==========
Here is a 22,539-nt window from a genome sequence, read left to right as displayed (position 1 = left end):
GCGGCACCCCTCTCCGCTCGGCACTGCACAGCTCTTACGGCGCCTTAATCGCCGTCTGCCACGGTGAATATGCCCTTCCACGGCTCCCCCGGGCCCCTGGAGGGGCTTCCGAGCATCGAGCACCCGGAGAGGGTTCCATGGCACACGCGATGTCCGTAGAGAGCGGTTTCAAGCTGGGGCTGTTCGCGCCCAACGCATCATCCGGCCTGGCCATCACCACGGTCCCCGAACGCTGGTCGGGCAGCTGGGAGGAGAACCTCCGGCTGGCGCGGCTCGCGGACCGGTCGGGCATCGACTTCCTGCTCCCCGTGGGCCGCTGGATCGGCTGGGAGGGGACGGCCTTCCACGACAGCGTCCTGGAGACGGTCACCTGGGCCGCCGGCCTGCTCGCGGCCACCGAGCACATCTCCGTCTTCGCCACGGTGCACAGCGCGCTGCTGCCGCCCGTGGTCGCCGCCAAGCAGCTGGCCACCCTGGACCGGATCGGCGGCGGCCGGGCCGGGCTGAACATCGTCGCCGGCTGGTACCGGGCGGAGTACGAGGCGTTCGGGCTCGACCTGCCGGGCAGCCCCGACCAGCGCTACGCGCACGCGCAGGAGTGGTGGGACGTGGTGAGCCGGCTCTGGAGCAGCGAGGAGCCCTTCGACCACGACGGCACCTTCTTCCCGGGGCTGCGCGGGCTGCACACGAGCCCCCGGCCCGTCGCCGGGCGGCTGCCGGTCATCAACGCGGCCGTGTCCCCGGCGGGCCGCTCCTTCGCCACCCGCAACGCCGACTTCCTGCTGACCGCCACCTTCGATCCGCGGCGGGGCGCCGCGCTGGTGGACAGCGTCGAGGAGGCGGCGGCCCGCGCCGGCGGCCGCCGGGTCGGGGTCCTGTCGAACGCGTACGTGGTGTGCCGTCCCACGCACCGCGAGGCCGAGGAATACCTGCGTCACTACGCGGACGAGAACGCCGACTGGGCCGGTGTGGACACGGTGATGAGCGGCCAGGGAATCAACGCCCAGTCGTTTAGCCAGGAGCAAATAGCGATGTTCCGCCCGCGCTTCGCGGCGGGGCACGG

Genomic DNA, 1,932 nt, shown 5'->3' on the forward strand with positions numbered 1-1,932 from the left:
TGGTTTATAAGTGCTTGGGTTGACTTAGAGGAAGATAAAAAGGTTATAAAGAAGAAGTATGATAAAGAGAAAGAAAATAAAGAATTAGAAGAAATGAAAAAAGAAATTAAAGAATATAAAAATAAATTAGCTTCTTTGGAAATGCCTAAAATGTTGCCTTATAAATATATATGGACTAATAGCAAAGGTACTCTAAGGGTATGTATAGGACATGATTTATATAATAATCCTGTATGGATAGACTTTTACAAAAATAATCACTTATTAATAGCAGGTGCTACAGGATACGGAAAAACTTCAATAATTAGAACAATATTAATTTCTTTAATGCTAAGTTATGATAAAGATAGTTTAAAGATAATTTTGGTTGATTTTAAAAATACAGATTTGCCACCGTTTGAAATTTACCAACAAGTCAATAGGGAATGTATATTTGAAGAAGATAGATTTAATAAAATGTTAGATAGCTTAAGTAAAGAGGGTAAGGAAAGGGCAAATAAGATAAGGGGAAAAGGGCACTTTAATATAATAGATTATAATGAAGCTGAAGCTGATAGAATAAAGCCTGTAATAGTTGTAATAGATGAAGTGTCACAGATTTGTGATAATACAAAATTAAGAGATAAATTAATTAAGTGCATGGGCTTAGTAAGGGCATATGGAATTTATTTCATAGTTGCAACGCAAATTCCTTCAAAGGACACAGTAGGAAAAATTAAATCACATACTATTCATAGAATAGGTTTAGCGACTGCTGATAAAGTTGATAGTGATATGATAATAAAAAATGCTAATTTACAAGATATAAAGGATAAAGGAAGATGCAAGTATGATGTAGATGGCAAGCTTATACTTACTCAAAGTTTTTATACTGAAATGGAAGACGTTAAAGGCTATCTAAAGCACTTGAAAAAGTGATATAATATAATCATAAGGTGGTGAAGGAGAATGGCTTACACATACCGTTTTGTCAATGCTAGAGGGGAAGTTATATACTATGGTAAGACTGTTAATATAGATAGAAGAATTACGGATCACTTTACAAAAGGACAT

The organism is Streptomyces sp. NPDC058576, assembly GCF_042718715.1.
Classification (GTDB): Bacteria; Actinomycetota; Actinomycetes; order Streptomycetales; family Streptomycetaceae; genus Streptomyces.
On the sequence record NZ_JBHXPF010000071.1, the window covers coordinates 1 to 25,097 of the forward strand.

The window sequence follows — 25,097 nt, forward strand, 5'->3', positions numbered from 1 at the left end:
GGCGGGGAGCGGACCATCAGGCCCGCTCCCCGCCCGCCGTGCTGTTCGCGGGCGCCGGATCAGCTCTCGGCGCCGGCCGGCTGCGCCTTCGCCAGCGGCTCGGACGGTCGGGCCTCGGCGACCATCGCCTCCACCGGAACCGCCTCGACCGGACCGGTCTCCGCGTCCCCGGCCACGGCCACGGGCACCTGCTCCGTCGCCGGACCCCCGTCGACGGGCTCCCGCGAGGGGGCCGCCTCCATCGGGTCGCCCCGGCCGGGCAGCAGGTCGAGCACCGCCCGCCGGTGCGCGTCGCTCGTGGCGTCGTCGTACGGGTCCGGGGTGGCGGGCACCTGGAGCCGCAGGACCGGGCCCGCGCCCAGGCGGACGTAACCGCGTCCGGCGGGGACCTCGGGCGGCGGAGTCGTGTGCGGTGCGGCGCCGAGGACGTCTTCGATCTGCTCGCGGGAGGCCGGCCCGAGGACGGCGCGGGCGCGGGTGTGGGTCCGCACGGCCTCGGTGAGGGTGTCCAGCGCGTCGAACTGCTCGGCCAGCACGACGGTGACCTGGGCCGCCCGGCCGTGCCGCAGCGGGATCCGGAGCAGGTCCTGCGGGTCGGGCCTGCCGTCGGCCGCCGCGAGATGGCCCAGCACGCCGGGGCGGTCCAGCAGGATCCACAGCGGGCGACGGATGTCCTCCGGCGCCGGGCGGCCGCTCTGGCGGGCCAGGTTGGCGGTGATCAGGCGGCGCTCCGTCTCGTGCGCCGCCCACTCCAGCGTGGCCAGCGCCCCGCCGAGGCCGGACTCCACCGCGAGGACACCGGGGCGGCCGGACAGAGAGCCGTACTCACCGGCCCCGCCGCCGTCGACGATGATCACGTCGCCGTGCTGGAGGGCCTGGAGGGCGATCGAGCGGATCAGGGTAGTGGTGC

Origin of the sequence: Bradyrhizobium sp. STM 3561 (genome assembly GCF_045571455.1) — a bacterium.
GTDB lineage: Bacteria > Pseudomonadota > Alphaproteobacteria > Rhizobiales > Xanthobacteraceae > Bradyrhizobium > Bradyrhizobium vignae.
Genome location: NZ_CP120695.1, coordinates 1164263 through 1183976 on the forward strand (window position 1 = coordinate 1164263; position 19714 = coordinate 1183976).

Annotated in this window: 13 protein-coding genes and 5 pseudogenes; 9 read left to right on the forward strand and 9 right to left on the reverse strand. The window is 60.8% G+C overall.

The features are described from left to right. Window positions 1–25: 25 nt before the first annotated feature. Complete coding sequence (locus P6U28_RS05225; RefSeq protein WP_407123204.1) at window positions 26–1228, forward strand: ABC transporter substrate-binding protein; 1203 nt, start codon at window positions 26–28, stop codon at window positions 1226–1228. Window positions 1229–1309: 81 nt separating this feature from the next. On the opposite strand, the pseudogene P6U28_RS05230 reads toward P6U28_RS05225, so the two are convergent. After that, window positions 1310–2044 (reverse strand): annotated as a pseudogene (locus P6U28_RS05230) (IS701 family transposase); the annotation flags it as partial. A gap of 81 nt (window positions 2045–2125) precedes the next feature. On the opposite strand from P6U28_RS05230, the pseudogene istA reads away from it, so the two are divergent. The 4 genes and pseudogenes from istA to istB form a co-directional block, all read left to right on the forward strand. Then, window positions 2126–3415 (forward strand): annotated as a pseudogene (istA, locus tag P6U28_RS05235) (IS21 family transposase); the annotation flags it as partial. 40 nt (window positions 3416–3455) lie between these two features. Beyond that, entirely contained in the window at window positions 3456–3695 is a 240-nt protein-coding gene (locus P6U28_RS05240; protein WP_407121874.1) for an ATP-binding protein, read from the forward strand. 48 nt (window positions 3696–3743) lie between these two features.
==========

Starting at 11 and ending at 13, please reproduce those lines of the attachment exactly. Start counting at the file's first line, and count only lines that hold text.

GTDB lineage: Bacteria > Pseudomonadota > Alphaproteobacteria > Rhizobiales > Xanthobacteraceae > Bradyrhizobium > Bradyrhizobium vignae.
Genome location: NZ_CP120695.1, coordinates 1164263 through 1183976 on the forward strand (window position 1 = coordinate 1164263; position 19714 = coordinate 1183976).

Annotated in this window: 13 protein-coding genes and 5 pseudogenes; 9 read left to right on the forward strand and 9 right to left on the reverse strand. The window is 60.8% G+C overall.